06 August 2012

The Energy-Water Collision

It struck me this weekend that I've seen a great number of fairly accurate infographics about water that have been produced in the past few years, so maybe these will become a weekend thing here... The graphic below from the Union of Concerned Scientists was recently posted by Twitter friend @_ColinS_ at his new gig for Smithsonian.com. Make sure to see my NOTEs at the bottom here as well.

NOTE 1: While thermoelectric (coal, natural gas, and nuclear) power plants in the US account for 41% of our national freshwater withdrawals, only approximately 2.5% of that cooling water is "consumed" by conversion to steam. The remainder is discharged from the plant to receiving waters, where thermal pollution (as shown in the graphic) is one of the principal impacts of thermoelectric energy generation on surface water resources in the US. See also the 2003 National Renewable Energy Laboratory Technical Report No. 550-33905, "Consumptive Water Use for U.S. Power Production" (pdf).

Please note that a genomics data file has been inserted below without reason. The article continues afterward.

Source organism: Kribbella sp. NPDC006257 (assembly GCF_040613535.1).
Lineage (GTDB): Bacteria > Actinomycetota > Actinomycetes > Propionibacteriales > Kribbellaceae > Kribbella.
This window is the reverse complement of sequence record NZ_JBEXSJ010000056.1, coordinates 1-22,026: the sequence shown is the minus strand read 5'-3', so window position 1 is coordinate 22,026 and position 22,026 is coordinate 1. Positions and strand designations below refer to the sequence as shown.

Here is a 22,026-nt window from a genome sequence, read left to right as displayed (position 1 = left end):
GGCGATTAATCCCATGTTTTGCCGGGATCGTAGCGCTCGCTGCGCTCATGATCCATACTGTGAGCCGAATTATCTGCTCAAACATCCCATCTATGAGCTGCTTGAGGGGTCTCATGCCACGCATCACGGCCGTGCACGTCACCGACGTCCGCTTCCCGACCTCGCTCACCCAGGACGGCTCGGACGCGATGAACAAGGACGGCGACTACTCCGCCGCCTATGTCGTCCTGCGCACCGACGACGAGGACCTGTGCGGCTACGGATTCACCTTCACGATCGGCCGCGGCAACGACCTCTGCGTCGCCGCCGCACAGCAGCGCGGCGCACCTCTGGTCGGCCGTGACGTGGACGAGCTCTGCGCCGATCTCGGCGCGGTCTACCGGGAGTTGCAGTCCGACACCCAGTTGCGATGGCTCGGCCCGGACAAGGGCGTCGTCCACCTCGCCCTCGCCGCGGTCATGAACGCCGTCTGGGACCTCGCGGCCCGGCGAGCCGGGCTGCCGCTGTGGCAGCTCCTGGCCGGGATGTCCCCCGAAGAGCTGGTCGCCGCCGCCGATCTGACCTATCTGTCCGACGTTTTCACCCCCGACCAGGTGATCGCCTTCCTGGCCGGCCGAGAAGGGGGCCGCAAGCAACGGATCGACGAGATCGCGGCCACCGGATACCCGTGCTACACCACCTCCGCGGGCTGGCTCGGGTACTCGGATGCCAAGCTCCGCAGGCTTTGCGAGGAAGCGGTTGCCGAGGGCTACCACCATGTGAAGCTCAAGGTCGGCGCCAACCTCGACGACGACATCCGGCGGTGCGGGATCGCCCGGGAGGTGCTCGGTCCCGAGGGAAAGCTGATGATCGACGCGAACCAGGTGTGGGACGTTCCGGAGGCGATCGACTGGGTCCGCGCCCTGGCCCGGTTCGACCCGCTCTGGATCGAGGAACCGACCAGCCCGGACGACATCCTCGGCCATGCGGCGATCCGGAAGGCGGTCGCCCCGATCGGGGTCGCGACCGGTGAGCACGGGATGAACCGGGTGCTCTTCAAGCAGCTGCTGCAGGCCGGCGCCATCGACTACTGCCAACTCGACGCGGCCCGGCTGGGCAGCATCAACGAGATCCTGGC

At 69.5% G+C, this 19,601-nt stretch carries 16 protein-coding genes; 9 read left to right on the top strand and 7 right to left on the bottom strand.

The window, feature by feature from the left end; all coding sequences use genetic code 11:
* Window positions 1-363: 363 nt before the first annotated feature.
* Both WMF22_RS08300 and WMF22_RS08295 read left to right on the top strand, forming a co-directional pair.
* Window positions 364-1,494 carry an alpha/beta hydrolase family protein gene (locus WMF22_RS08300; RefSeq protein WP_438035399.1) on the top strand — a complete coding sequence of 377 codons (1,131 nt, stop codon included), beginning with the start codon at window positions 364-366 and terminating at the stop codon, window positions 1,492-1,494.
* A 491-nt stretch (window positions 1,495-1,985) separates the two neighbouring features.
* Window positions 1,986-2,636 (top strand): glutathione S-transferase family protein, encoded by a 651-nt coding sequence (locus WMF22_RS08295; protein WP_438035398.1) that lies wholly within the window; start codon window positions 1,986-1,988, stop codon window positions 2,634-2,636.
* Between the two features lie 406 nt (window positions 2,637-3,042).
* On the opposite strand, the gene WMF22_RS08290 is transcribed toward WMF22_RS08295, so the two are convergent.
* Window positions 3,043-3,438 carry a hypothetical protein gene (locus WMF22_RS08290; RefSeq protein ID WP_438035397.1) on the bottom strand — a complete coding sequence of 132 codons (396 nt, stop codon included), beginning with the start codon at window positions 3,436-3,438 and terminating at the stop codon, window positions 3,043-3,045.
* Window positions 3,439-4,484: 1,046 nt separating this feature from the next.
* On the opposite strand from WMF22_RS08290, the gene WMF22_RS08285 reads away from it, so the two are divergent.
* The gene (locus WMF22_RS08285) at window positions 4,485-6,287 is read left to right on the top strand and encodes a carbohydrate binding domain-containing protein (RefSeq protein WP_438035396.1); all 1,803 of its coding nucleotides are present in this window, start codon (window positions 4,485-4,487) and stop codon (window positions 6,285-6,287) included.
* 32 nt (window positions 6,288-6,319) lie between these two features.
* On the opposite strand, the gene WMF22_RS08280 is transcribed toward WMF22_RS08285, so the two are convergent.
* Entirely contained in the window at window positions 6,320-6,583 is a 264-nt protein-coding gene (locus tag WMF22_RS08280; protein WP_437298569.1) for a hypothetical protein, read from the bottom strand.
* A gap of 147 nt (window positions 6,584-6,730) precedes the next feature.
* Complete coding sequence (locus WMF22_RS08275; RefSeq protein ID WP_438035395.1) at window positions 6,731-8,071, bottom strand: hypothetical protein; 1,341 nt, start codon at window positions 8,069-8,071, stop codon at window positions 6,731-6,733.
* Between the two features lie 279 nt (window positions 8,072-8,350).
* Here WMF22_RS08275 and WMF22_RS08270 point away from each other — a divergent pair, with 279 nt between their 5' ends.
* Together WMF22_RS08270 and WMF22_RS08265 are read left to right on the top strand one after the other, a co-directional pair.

NOTE 2: While wind turbines and photovoltaic solar panels do not require water for operation, their manufacture/construction process requires much water and energy. Ultra-pure water, used for silicon-based PV panels, is generated by an energy-intensive process. Both technologies use heavy metals and rare-earth elements in their manufacture; metals-laced mining and manufacturing wastes remain a water quality issue in the US. Wind turbines also require mechanical lubricants and other dielectric materials that necessitate proper disposal practices.

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